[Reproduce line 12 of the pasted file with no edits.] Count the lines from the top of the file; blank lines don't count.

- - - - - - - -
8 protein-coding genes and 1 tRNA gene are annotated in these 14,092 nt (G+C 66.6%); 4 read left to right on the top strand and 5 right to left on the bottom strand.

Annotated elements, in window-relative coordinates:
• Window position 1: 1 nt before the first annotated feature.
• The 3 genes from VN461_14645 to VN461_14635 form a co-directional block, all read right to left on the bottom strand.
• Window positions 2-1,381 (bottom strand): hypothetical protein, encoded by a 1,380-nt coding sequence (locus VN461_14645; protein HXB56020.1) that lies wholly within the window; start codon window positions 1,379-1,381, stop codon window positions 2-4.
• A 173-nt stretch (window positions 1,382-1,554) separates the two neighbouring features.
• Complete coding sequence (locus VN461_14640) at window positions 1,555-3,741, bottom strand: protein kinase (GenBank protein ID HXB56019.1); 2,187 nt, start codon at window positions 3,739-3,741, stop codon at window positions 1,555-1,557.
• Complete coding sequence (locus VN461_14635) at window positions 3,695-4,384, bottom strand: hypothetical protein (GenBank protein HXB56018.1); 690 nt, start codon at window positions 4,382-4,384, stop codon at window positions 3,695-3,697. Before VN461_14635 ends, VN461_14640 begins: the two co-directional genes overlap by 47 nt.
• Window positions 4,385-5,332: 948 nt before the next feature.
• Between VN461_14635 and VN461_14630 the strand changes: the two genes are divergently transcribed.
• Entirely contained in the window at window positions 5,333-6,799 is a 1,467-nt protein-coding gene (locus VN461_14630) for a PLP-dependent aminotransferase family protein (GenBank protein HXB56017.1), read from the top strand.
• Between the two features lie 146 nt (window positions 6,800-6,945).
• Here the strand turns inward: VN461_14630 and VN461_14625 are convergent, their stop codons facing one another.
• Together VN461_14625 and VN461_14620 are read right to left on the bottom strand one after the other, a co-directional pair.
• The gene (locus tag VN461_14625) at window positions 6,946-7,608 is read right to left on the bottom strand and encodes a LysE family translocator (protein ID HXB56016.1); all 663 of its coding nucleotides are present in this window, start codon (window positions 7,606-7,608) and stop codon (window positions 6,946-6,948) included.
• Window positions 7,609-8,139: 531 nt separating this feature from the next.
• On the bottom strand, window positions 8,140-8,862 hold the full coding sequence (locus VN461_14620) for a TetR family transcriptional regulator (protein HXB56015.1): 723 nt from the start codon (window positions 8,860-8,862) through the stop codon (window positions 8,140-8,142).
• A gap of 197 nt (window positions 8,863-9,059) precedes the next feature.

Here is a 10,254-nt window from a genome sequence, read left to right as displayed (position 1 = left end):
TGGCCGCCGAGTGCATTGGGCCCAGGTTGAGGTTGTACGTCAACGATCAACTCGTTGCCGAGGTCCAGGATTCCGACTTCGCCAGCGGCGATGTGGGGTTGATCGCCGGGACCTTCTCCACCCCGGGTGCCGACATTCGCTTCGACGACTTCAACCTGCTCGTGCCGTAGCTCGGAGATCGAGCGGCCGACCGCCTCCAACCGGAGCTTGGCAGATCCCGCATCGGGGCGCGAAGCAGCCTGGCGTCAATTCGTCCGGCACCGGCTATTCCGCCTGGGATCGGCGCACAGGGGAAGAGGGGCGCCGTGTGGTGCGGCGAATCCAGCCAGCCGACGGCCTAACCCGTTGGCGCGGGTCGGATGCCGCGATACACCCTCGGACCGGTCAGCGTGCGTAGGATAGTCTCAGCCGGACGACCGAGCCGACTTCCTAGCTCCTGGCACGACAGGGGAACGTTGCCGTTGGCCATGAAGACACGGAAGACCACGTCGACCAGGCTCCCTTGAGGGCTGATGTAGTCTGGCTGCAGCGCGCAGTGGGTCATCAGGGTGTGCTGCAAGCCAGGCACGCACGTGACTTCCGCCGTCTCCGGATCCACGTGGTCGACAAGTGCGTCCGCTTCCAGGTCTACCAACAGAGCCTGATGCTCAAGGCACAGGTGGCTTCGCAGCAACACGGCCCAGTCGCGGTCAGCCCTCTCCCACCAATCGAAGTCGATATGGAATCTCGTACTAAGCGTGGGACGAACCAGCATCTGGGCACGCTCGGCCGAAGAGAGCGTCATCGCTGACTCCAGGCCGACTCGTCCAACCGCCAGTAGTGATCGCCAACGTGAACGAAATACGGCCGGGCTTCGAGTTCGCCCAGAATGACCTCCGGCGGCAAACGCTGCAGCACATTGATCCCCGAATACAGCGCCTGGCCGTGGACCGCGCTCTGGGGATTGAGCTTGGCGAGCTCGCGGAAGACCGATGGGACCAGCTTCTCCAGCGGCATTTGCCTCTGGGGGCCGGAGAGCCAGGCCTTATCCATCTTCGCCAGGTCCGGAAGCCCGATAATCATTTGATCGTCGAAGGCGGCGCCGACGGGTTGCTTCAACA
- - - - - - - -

• Between the two features lie 146 nt (window positions 6,800-6,945).